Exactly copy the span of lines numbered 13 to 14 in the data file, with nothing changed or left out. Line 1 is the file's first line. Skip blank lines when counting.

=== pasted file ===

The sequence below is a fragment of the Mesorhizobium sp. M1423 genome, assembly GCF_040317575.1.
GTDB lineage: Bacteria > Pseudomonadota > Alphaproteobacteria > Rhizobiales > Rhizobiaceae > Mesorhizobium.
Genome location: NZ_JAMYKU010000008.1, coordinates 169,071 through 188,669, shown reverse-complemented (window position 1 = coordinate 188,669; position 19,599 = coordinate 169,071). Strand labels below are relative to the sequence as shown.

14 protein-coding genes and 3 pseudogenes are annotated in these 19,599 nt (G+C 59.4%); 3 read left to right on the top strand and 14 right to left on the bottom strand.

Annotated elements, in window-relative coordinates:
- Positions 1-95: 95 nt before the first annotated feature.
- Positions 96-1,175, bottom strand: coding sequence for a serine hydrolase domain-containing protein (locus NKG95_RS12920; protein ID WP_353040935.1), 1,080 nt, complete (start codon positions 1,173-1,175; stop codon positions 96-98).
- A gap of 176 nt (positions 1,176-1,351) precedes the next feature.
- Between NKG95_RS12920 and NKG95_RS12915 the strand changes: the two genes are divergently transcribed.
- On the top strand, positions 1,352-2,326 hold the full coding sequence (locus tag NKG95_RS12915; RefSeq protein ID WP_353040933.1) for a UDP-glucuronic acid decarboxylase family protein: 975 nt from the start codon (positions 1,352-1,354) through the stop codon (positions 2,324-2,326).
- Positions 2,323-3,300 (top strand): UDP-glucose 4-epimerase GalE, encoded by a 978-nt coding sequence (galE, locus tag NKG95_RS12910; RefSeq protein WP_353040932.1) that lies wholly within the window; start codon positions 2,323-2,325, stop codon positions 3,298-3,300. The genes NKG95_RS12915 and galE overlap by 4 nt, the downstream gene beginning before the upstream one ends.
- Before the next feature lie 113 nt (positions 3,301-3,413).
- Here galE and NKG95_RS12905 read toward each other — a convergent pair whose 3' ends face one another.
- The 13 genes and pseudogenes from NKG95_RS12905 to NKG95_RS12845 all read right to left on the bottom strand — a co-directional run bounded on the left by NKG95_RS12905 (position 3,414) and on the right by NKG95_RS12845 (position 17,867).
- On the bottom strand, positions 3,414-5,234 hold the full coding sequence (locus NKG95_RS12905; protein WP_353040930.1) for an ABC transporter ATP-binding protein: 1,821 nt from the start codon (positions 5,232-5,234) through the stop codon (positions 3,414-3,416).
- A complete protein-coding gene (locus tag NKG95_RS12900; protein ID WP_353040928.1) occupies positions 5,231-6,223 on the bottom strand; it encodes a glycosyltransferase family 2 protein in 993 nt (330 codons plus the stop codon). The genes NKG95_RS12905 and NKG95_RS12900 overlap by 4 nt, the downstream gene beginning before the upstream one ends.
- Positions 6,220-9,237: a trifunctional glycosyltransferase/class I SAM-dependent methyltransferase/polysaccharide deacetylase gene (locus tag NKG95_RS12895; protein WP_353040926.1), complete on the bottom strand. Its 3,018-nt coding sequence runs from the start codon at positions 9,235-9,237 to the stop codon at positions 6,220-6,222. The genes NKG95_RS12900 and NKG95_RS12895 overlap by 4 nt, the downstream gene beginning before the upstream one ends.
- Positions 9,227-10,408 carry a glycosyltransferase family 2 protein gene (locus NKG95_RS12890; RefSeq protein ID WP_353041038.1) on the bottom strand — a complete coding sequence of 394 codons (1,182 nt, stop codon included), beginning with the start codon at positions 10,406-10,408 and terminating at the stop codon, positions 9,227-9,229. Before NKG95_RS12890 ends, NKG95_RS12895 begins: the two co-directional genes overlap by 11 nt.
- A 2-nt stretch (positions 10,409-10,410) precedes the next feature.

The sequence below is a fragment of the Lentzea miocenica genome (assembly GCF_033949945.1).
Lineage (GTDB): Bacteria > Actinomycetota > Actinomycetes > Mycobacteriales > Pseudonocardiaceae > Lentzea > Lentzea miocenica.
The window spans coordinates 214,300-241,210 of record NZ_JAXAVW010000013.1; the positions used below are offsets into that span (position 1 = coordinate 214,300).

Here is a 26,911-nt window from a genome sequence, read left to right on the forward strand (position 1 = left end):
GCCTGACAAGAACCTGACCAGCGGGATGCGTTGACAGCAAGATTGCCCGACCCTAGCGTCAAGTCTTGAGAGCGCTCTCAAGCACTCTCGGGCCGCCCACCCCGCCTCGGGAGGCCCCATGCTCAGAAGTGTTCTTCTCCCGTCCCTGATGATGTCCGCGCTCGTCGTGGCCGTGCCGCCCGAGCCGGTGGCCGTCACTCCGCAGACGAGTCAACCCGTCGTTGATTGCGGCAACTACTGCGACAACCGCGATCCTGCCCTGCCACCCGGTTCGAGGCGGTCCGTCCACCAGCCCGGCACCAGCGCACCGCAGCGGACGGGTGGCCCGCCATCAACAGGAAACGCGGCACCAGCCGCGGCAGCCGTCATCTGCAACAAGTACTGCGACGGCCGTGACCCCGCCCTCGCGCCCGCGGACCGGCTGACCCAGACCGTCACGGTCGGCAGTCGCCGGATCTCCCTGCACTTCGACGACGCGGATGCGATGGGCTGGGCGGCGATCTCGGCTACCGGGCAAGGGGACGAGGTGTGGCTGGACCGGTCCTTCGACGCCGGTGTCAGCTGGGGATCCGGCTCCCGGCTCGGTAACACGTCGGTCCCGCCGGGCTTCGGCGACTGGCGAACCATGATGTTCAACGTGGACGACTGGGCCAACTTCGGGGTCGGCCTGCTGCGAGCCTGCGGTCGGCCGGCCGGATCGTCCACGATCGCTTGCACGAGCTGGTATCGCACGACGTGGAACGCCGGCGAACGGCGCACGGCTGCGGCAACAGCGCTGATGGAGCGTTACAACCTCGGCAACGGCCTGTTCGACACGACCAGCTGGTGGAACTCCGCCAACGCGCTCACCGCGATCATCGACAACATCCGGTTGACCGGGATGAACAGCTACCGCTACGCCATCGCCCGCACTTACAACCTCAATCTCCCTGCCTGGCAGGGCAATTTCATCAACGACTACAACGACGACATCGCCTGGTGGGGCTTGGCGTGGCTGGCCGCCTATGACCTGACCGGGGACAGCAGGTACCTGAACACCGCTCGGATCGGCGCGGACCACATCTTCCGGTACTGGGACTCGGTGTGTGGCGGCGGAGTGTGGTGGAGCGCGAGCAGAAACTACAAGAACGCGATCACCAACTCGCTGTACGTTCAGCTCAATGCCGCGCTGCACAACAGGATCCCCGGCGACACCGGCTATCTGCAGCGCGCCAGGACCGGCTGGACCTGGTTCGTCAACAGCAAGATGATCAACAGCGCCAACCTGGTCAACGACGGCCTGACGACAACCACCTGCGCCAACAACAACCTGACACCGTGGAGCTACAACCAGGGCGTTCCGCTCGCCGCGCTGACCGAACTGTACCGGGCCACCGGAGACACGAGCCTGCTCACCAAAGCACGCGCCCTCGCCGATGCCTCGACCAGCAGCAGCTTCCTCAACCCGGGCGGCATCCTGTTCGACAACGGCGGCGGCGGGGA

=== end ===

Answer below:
- Here galE and NKG95_RS12905 read toward each other — a convergent pair whose 3' ends face one another.
- The 13 genes and pseudogenes from NKG95_RS12905 to NKG95_RS12845 all read right to left on the bottom strand — a co-directional run bounded on the left by NKG95_RS12905 (position 3,414) and on the right by NKG95_RS12845 (position 17,867).